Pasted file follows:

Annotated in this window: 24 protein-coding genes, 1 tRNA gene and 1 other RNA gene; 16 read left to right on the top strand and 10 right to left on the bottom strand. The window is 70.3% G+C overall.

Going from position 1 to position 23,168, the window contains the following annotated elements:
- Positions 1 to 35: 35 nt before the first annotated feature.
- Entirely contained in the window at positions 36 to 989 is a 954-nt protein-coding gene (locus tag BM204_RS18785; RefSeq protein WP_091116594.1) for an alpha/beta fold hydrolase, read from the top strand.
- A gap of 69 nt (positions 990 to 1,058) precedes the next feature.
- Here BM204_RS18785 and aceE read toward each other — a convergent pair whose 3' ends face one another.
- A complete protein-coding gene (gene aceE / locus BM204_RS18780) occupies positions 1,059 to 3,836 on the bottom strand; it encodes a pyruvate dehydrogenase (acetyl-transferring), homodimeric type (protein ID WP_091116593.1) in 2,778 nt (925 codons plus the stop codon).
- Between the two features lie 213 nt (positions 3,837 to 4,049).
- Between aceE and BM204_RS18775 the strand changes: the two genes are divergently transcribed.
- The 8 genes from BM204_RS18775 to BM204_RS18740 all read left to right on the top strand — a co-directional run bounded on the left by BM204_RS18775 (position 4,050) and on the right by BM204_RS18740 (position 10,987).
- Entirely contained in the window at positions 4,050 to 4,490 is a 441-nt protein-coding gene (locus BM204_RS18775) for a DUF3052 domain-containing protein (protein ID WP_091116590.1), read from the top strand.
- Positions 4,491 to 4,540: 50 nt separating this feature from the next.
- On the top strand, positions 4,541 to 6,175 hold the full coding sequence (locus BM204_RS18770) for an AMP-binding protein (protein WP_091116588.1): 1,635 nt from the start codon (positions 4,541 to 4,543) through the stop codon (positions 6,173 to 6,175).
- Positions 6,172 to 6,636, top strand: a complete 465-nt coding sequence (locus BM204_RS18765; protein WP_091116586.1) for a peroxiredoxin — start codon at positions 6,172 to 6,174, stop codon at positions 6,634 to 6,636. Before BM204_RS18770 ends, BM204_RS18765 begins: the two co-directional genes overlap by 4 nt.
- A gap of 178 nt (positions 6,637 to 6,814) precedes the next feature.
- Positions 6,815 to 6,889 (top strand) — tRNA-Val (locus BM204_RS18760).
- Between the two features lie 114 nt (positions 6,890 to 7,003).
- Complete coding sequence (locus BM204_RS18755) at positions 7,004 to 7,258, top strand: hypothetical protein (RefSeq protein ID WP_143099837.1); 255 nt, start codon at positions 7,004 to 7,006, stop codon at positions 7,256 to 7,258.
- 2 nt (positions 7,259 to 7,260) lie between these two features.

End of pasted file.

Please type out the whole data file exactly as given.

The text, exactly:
Annotated in this window: 24 protein-coding genes, 1 tRNA gene and 1 other RNA gene; 16 read left to right on the top strand and 10 right to left on the bottom strand. The window is 70.3% G+C overall.

Going from position 1 to position 23,168, the window contains the following annotated elements:
- Positions 1 to 35: 35 nt before the first annotated feature.
- Entirely contained in the window at positions 36 to 989 is a 954-nt protein-coding gene (locus tag BM204_RS18785; RefSeq protein WP_091116594.1) for an alpha/beta fold hydrolase, read from the top strand.
- A gap of 69 nt (positions 990 to 1,058) precedes the next feature.
- Here BM204_RS18785 and aceE read toward each other — a convergent pair whose 3' ends face one another.
- A complete protein-coding gene (gene aceE / locus BM204_RS18780) occupies positions 1,059 to 3,836 on the bottom strand; it encodes a pyruvate dehydrogenase (acetyl-transferring), homodimeric type (protein ID WP_091116593.1) in 2,778 nt (925 codons plus the stop codon).
- Between the two features lie 213 nt (positions 3,837 to 4,049).
- Between aceE and BM204_RS18775 the strand changes: the two genes are divergently transcribed.
- The 8 genes from BM204_RS18775 to BM204_RS18740 all read left to right on the top strand — a co-directional run bounded on the left by BM204_RS18775 (position 4,050) and on the right by BM204_RS18740 (position 10,987).
- Entirely contained in the window at positions 4,050 to 4,490 is a 441-nt protein-coding gene (locus BM204_RS18775) for a DUF3052 domain-containing protein (protein ID WP_091116590.1), read from the top strand.
- Positions 4,491 to 4,540: 50 nt separating this feature from the next.
- On the top strand, positions 4,541 to 6,175 hold the full coding sequence (locus BM204_RS18770) for an AMP-binding protein (protein WP_091116588.1): 1,635 nt from the start codon (positions 4,541 to 4,543) through the stop codon (positions 6,173 to 6,175).
- Positions 6,172 to 6,636, top strand: a complete 465-nt coding sequence (locus BM204_RS18765; protein WP_091116586.1) for a peroxiredoxin — start codon at positions 6,172 to 6,174, stop codon at positions 6,634 to 6,636. Before BM204_RS18770 ends, BM204_RS18765 begins: the two co-directional genes overlap by 4 nt.
- A gap of 178 nt (positions 6,637 to 6,814) precedes the next feature.
- Positions 6,815 to 6,889 (top strand) — tRNA-Val (locus BM204_RS18760).
- Between the two features lie 114 nt (positions 6,890 to 7,003).
- Complete coding sequence (locus BM204_RS18755) at positions 7,004 to 7,258, top strand: hypothetical protein (RefSeq protein ID WP_143099837.1); 255 nt, start codon at positions 7,004 to 7,006, stop codon at positions 7,256 to 7,258.
- 2 nt (positions 7,259 to 7,260) lie between these two features.